Prime has largest share of ACA market

Thanks to Blue Plans’ commitment to the Health Insurance Marketplace, Prime serves 1 in 4 enrollees in the ACA market.

March 16, 2022

Once again Prime Therapeutics (Prime) is the pharmacy benefit manager (PBM) with the largest share of the health insurance markets created by the Affordable Care Act (ACA). February enrollment numbers show Prime serving 3.4 million members through the individual market and 2.3 million members through the small group business market. That’s nearly 25% of the roughly 24 million people covered through those marketplaces, according to Steven Heavrin, senior director, government segment programs.

“Blue Plans have been strong players since these markets opened in 2014,” Heavrin says. “As a result, Prime has been the largest PBM in this space since the very beginning.”

Maturing market brings opportunities

Initially, serving the ACA markets was a bumpy ride. With no historical data, risk management, high member utilization and pricing were challenges. Few plans entered the market in 2014. Many of them left in 2015 and 2016. “Blue Plans felt it was part of their mission to serve the individuals and small businesses in their communities,” Heavrin says. “Together, we learned a lot in those early years.”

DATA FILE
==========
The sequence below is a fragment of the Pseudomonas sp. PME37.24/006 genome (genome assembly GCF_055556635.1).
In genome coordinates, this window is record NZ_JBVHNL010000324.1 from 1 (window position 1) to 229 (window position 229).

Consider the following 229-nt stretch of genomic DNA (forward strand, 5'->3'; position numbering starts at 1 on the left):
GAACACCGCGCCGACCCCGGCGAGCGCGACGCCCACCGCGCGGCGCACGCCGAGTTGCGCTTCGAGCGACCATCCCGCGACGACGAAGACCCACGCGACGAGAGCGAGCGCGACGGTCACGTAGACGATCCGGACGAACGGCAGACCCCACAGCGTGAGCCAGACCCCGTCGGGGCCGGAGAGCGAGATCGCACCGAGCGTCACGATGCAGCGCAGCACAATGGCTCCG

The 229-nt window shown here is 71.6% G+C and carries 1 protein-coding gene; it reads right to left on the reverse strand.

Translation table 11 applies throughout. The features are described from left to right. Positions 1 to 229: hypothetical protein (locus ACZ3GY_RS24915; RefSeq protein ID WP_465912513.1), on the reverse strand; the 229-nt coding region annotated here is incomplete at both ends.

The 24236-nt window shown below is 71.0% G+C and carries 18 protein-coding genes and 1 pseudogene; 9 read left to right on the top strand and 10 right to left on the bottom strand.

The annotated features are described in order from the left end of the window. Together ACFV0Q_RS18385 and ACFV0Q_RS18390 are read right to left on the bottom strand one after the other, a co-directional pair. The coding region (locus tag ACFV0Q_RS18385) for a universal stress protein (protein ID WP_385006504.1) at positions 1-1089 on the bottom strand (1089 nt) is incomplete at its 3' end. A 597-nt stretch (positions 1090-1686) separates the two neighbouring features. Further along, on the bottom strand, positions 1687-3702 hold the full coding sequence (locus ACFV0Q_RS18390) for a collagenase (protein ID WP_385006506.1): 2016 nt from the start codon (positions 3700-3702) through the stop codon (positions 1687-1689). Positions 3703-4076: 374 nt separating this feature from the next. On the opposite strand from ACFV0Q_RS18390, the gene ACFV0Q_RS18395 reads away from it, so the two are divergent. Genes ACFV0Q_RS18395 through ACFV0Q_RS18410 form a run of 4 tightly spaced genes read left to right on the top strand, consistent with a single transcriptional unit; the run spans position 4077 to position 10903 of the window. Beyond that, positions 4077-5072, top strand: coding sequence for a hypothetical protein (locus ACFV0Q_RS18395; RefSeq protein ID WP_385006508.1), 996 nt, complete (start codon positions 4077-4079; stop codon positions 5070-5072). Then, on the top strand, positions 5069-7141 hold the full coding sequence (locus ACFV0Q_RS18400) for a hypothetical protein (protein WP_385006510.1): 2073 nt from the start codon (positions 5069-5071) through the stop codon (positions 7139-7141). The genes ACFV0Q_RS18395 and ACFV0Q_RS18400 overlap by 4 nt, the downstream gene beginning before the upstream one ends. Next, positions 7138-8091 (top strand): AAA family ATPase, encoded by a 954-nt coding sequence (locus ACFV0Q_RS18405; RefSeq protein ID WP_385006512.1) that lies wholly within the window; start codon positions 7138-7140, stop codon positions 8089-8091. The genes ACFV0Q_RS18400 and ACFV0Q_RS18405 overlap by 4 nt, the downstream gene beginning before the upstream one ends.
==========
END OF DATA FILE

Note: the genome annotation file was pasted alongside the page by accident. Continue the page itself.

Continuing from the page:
As the market matures, pricing adjustments have settled down. That stability enables Heavrin to work closely with health plans to develop benefit design options that address the needs of their specific markets. “We’re studying designs that have worked in some areas, identifying best practices and bringing them to all our clients,” Heavrin says. “That’s contributing to steady growth for Prime and our clients.”

Now, more health plans are entering to compete with the Blues. But Heavrin says Blue Plans maintain a strong position. He points to one plan that had no competition and 100% of the HIM enrollment in its market in 2016. Five years later, there are 10 health plans competing in that marketplace — and the Blue still has 85% market share. “Their commitment to serving people in those early years is paying off,” Heavrin says. “People are sticking with the plans that have been there for them.”

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